You're not a programmer quite yet. I like to think of this book as giving you your "programming black belt." You know enough to start another book on programming and handle it just fine. This book should have given you the mental tools and attitude you need to go through most Python books and actually learn something. It might even make it easy.
I recommend you check out some of these projects and try to build something with them:
Pick one of the above projects, and go through any tutorials and documentation they have. As you go through it type in all of the code and make it work. That's how I do it. That's how every programmer does it. Reading programming documentation is not enough to learn it; you have to do it. After you get through the tutorial and any other documentation they have, make something. Anything will do, even something someone else has already written. Just make something.
Just understand anything you write will probably suck. That's alright though I suck at every programming language I first start using. Nobody writes pure perfect gold when they're a beginner, and anyone who tells you they did is a huge liar.
I'm going to teach you how to learn most of the programming languages you may want to learn in the future. The organization of this book is based on how I and many other programmers learn new languages. The process that I usually follow is:
In this book, I forced you to go through this process very slowly and in small chunks. Other books aren't organized the same way and this means you have to extrapolate how I've made you do this to how their content is organized. Best way to do this is to read the book lightly and make a list of all the major code sections. Turn this list into a set of exercises based on the chapters and then simply do them in order one at a time.
The above process also works for new technologies, assuming they have books you can read. For anything without books, you do the above process but use online documentation or source code as your initial introduction.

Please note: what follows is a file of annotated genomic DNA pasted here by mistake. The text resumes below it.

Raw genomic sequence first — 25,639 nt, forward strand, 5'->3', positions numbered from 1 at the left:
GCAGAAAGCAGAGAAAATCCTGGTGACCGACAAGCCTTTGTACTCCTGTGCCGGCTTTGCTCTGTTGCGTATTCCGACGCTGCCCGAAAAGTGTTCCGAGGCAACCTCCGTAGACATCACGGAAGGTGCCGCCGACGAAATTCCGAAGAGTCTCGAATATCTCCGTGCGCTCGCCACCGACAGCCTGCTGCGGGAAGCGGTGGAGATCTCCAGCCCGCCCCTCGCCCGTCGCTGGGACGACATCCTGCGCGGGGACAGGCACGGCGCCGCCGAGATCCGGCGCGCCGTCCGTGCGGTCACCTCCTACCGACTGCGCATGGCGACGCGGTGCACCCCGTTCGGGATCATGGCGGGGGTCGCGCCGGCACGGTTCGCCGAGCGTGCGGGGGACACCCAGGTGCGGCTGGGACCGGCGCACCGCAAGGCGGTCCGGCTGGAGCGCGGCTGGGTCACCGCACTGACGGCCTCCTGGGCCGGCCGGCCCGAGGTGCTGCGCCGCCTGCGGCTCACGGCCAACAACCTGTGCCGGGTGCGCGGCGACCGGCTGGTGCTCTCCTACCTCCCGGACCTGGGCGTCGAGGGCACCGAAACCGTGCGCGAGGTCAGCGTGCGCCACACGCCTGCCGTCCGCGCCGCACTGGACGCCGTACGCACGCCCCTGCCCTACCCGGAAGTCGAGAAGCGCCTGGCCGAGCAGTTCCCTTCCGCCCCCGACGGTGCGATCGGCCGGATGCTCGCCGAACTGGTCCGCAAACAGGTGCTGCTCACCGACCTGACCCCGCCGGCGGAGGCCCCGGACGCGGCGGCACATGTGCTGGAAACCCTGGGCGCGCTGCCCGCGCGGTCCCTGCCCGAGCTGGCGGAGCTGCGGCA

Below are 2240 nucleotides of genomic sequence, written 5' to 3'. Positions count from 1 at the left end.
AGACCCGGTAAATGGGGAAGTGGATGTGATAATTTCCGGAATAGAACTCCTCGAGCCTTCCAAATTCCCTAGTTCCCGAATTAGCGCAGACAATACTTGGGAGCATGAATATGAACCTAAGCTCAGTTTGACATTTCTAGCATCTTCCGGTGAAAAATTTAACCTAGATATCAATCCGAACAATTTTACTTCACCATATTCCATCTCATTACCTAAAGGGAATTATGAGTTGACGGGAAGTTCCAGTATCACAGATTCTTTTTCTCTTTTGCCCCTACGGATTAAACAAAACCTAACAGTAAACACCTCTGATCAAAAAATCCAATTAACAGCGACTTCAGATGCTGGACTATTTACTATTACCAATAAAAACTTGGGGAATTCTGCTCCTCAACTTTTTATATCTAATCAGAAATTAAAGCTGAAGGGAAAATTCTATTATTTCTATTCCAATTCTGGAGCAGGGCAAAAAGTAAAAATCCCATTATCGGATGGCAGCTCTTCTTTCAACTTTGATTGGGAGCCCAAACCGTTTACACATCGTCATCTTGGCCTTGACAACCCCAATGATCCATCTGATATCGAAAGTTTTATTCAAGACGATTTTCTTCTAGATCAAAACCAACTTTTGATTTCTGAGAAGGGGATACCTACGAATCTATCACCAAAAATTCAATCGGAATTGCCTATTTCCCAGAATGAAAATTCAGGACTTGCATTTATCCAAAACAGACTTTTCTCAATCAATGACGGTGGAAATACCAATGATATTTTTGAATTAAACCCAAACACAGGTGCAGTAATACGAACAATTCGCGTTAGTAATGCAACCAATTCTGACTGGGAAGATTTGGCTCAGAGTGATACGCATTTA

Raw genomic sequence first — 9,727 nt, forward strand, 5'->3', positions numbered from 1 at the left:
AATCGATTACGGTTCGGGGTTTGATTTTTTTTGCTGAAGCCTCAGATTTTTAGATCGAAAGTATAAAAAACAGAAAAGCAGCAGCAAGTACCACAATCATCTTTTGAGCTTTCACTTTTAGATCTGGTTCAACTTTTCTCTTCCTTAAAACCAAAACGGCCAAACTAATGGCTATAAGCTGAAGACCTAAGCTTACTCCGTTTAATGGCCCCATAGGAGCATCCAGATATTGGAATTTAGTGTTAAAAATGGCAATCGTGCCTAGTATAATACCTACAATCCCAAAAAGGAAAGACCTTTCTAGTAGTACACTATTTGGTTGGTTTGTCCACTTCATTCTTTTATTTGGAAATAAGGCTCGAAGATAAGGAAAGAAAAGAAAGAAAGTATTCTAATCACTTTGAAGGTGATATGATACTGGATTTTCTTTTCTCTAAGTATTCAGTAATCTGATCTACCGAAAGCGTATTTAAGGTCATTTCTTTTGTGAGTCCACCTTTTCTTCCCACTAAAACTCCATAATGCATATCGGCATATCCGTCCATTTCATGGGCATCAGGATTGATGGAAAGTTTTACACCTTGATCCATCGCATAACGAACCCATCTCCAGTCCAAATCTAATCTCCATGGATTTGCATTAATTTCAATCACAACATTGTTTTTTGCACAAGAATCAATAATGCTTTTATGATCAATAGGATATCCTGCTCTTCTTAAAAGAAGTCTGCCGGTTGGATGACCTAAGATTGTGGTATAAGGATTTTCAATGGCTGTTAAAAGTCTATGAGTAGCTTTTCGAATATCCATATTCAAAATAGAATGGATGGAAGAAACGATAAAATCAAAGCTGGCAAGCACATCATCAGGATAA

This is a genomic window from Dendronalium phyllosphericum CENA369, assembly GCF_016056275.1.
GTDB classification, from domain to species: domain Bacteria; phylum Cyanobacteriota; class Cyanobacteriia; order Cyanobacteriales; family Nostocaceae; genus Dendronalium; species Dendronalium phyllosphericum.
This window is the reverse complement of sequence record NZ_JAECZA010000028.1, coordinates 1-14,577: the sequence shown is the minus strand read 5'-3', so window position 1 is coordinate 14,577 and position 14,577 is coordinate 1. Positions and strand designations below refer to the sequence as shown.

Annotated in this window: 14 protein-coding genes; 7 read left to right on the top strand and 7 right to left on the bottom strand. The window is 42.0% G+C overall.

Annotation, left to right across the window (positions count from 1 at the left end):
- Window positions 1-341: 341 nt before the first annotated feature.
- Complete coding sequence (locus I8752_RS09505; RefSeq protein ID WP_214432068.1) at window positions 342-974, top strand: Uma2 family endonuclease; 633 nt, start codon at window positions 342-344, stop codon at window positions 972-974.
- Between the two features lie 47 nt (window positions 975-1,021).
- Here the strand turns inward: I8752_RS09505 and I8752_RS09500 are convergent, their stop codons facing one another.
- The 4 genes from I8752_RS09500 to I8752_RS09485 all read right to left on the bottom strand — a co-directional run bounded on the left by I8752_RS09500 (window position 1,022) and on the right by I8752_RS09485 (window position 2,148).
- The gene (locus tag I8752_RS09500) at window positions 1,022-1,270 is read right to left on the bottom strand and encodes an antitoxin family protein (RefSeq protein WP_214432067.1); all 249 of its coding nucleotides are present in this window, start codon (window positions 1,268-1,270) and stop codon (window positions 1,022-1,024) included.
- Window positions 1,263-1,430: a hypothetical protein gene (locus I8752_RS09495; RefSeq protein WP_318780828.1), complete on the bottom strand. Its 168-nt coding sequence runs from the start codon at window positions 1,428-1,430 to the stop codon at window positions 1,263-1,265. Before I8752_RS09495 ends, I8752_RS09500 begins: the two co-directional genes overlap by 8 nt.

The final thing to remember about learning a new language is: Don't be a stupid tourist. A stupid tourist is someone who goes to another country and then complains that the food isn't like the food at home. "Why can't I get a good burger in this stupid country!?" When you're learning a new language, assume that what it does isn't stupid, it's just different, and embrace it so you can learn it.
After you learn a language though, don't be a slave to that language's way of doing things. Sometimes the people who use a language actually do some very idiotic things for no other reason than "that's how we've always done it." If you like your style better and you know how everyone else does it, then feel free to break their rules if it improves things.
I personally really enjoy learning new programming languages. I think of myself as a "programmer anthropologist" and think of them as little insights about the group of programmers who use them. I'm learning a language they all use to talk to each other through computers and I find this fascinating. Then again I'm kind of a weird guy so just learn programming languages because you want to.
Enjoy! This is really fun stuff.